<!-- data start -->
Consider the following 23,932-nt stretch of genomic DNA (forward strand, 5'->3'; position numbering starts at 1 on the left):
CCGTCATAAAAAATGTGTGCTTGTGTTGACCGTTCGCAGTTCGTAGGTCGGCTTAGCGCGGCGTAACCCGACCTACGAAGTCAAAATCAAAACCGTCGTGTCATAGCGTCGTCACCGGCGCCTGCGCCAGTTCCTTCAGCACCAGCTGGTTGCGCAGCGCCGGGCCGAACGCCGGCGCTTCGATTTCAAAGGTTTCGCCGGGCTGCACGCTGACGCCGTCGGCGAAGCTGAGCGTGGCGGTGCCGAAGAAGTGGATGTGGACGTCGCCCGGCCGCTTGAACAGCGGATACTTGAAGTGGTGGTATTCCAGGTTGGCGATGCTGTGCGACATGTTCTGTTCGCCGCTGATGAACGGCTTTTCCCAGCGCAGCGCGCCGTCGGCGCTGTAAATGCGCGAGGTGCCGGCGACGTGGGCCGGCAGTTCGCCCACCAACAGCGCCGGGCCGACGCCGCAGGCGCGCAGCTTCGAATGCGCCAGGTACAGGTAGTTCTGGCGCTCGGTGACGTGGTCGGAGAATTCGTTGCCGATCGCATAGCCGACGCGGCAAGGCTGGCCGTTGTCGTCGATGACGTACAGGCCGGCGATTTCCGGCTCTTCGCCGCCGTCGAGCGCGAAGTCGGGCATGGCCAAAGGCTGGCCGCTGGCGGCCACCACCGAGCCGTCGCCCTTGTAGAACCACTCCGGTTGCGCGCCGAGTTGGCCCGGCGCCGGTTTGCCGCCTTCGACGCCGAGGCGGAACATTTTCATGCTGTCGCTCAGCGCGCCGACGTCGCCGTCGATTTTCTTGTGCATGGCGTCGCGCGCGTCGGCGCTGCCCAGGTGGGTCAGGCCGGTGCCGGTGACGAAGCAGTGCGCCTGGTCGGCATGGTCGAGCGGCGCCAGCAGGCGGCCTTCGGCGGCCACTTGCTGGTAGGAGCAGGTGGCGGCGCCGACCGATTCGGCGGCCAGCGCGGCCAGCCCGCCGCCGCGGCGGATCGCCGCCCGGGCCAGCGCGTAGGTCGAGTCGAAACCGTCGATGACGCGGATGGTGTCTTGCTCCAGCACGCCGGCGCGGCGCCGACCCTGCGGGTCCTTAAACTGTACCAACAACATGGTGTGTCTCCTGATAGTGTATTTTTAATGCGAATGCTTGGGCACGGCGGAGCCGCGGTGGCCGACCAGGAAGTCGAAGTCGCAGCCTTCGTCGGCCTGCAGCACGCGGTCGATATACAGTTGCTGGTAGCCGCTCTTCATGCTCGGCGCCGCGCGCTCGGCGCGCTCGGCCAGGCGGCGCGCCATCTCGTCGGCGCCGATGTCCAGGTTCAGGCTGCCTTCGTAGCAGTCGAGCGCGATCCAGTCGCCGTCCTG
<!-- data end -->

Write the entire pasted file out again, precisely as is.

Consider the following 23,932-nt stretch of genomic DNA (forward strand, 5'->3'; position numbering starts at 1 on the left):
CCGTCATAAAAAATGTGTGCTTGTGTTGACCGTTCGCAGTTCGTAGGTCGGCTTAGCGCGGCGTAACCCGACCTACGAAGTCAAAATCAAAACCGTCGTGTCATAGCGTCGTCACCGGCGCCTGCGCCAGTTCCTTCAGCACCAGCTGGTTGCGCAGCGCCGGGCCGAACGCCGGCGCTTCGATTTCAAAGGTTTCGCCGGGCTGCACGCTGACGCCGTCGGCGAAGCTGAGCGTGGCGGTGCCGAAGAAGTGGATGTGGACGTCGCCCGGCCGCTTGAACAGCGGATACTTGAAGTGGTGGTATTCCAGGTTGGCGATGCTGTGCGACATGTTCTGTTCGCCGCTGATGAACGGCTTTTCCCAGCGCAGCGCGCCGTCGGCGCTGTAAATGCGCGAGGTGCCGGCGACGTGGGCCGGCAGTTCGCCCACCAACAGCGCCGGGCCGACGCCGCAGGCGCGCAGCTTCGAATGCGCCAGGTACAGGTAGTTCTGGCGCTCGGTGACGTGGTCGGAGAATTCGTTGCCGATCGCATAGCCGACGCGGCAAGGCTGGCCGTTGTCGTCGATGACGTACAGGCCGGCGATTTCCGGCTCTTCGCCGCCGTCGAGCGCGAAGTCGGGCATGGCCAAAGGCTGGCCGCTGGCGGCCACCACCGAGCCGTCGCCCTTGTAGAACCACTCCGGTTGCGCGCCGAGTTGGCCCGGCGCCGGTTTGCCGCCTTCGACGCCGAGGCGGAACATTTTCATGCTGTCGCTCAGCGCGCCGACGTCGCCGTCGATTTTCTTGTGCATGGCGTCGCGCGCGTCGGCGCTGCCCAGGTGGGTCAGGCCGGTGCCGGTGACGAAGCAGTGCGCCTGGTCGGCATGGTCGAGCGGCGCCAGCAGGCGGCCTTCGGCGGCCACTTGCTGGTAGGAGCAGGTGGCGGCGCCGACCGATTCGGCGGCCAGCGCGGCCAGCCCGCCGCCGCGGCGGATCGCCGCCCGGGCCAGCGCGTAGGTCGAGTCGAAACCGTCGATGACGCGGATGGTGTCTTGCTCCAGCACGCCGGCGCGGCGCCGACCCTGCGGGTCCTTAAACTGTACCAACAACATGGTGTGTCTCCTGATAGTGTATTTTTAATGCGAATGCTTGGGCACGGCGGAGCCGCGGTGGCCGACCAGGAAGTCGAAGTCGCAGCCTTCGTCGGCCTGCAGCACGCGGTCGATATACAGTTGCTGGTAGCCGCTCTTCATGCTCGGCGCCGCGCGCTCGGCGCGCTCGGCCAGGCGGCGCGCCATCTCGTCGGCGCCGATGTCCAGGTTCAGGCTGCCTTCGTAGCAGTCGAGCGCGATCCAGTCGCCGTCCTG